“According to the students who are both 15-year olds, they were talking inside their residential gate at Kakwa when police personnel who came from behind jump on them and put them inside their mini-van parked outside.

The two have been identified as class VIII student Alex Thokchom son of Rajan and S Thoibi son of Amuchao.

The two said they were taken to the Kakwa Police Station and accused of using catapults which they had not.

The police then assaulted them using the butts of their guns and stamped all over their bodies with their boots, they said.

They were only rescued by the local womenfolk who stormed the station after learning of their arrest.

The two boys who are now at the RIMS wore lucid boot marks on their necks, thighs, knees and other parts”.

Mainstream Media not providing enough coverage to the issue?

While the residents of Manipur are in a better position to justify their stand on implementation or non-implementation of ILP, it is worth considering why the media hasn’t been giving as much coverage to the entire issue as it deserves. Except for regional media platforms within Manipur, hardly anyone within mainstream media seems to be going into the details violence unleashed upon the group of protestors which did not even spare teenagers or minors.

Posts about commercial media not giving enough coverage to issues in Imphal have been trending all over social media. Many people were taken by surprise on getting to know about the situation in Imphal through social media platforms such as Twitter. Some even expressed doubts regarding the validity of the news as they hadn’t heard of it elsewhere.

The biting sarcasm embedded within the tweet is clearly targeted towards such omissions on behalf of commercial main stream media. Various people on twitter agreed with him in their responses.

In response to this, Vishal Dadlani said he found no news of the same.

 

Award-winning author Binalakshmi Nepram continues to tweet about the issue from her handle.

Once again, the issue of discrimination faced by North Eastern states, despite being a part of India has been brought into discussion. The entire situation also highlights the significance of social media and the power it enjoys in terms of influence and effects. It is indeed one of the most powerful tools easily accessible to common man that can often be employed towards the welfare of society.

Finally, the following can be said about the situation in Manipur. Clearly chaos has established control over rationality and perhaps humanity. Difference of opinion has extended into something much more violent than a simple war of words. The government urgently needs to come up with a solution or arrive at some kind of negotiation.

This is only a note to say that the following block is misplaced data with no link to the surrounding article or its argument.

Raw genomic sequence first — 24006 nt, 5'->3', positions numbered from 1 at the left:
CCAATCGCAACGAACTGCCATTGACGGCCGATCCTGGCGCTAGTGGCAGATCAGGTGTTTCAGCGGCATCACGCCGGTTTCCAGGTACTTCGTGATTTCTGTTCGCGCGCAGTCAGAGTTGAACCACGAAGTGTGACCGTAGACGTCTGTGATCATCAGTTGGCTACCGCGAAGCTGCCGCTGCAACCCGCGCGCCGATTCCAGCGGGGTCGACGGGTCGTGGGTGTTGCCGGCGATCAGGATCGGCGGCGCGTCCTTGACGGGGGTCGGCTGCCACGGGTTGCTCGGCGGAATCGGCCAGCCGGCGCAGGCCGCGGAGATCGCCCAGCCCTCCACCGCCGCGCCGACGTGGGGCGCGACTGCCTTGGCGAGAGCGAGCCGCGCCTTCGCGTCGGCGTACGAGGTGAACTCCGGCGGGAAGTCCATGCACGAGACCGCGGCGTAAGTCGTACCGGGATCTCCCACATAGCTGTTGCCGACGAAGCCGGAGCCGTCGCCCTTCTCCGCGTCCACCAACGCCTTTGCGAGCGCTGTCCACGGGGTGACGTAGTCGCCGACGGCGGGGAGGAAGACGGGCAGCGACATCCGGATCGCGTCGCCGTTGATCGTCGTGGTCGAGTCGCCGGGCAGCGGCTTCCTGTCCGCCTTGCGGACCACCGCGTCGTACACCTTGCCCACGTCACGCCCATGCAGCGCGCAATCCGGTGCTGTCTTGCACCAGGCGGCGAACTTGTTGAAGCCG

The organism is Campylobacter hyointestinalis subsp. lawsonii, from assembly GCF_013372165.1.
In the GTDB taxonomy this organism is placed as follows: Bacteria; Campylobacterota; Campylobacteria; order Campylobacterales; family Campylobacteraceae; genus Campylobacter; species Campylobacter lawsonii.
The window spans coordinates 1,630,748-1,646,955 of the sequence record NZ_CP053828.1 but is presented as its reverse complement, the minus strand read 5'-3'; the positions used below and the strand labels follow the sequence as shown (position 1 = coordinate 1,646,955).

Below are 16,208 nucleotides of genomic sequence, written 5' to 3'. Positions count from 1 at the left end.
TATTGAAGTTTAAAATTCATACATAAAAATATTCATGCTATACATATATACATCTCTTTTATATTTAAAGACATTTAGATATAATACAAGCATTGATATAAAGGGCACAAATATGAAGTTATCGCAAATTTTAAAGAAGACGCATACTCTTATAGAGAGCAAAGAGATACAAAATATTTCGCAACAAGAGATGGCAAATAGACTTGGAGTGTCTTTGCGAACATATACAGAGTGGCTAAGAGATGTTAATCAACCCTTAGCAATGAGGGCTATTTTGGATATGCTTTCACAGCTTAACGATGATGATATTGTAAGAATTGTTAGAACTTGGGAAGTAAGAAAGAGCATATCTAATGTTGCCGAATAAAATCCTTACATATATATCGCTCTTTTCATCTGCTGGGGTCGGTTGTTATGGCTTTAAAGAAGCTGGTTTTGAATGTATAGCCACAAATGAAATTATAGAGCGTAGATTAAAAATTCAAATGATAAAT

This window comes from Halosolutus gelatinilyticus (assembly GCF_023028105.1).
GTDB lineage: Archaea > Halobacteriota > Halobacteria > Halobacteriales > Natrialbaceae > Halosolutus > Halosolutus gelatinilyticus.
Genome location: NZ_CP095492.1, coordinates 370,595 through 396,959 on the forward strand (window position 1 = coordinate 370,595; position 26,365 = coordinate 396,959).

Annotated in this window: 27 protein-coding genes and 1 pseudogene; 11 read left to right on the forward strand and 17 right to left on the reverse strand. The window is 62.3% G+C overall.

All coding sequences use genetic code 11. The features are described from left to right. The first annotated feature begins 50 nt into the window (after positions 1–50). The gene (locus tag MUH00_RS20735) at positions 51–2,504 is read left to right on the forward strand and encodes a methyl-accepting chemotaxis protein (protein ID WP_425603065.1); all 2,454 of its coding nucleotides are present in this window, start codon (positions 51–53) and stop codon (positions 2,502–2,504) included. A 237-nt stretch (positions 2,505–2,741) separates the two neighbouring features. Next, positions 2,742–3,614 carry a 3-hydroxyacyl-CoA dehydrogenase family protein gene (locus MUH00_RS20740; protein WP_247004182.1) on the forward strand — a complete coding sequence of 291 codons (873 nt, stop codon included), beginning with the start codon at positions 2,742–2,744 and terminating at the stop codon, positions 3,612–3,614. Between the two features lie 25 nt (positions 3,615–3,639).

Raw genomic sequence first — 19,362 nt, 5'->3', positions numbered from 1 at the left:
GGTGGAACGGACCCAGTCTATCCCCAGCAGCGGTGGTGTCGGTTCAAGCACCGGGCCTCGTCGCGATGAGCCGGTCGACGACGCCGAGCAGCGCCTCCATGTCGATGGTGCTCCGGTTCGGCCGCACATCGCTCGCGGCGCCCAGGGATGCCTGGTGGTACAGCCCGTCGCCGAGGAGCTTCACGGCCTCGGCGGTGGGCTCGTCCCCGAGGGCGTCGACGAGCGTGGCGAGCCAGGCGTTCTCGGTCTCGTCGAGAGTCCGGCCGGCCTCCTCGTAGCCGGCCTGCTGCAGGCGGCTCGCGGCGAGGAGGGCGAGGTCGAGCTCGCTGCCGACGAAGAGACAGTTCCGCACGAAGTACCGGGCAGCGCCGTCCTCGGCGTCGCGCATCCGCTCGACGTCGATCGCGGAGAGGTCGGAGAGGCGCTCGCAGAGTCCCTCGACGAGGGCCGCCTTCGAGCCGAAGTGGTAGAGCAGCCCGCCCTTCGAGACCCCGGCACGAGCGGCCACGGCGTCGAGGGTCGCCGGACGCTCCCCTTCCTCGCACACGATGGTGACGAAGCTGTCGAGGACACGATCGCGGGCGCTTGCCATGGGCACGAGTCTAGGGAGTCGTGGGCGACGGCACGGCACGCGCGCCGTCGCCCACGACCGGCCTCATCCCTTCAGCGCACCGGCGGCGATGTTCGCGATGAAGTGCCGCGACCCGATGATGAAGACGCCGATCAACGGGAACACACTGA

Next Story

Manipuri Women Are Breaking Barriers, The Birthplace Of Modern Polo

"Their enthusiasm lit a desire in me to play polo. I've felt close to horses since my uncle brought them home. But before that, horses roamed about everywhere. My family was not very well off and my uncle couldn't afford to buy a horse,"

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"Here is one (polo) community whose welfare is so closely tied with the welfare of the animal on which the game is played. We felt that since India did not have any women's polo tournament, Manipur could be, and should be, the home of women's polo in India," Somi Roy says. Pixabay

Polo, often thought of as a game of the rich, has also been generally dominated by men. However, a quiet revolution is taking place at the very place where it all started – the northeast Indian state of Manipur, which is considered the birthplace of modern polo.

While men had been playing this game here for centuries, the spotlight has now shifted to women of the state who now field five professional polo teams to compete with the world’s best. These Manipuri women from humble backgrounds are not only shattering stereotypes that polo is a game for men, but also that it is the privilege of the rich.

L. Somi Roy, conservationist and partner at Huntre! Equine, has been one of the main crusaders for women’s polo in the state and sees it also as a campaign to save the iconic Manipuri pony, whose numbers have been declining over the years. He says while Manipuri women traditionally did not play polo as it was an equestrian game coming out of a martial tradition, in modern times, in the 1980s, they got inspired by their male relatives.

“The All Manipur Polo Association encouraged them. About 40-45 per cent of polo players in the world are women. So we are just catching up. It’s pretty gender free as a sport, so it puts them on the level of men when they play together,” Roy tells IANS.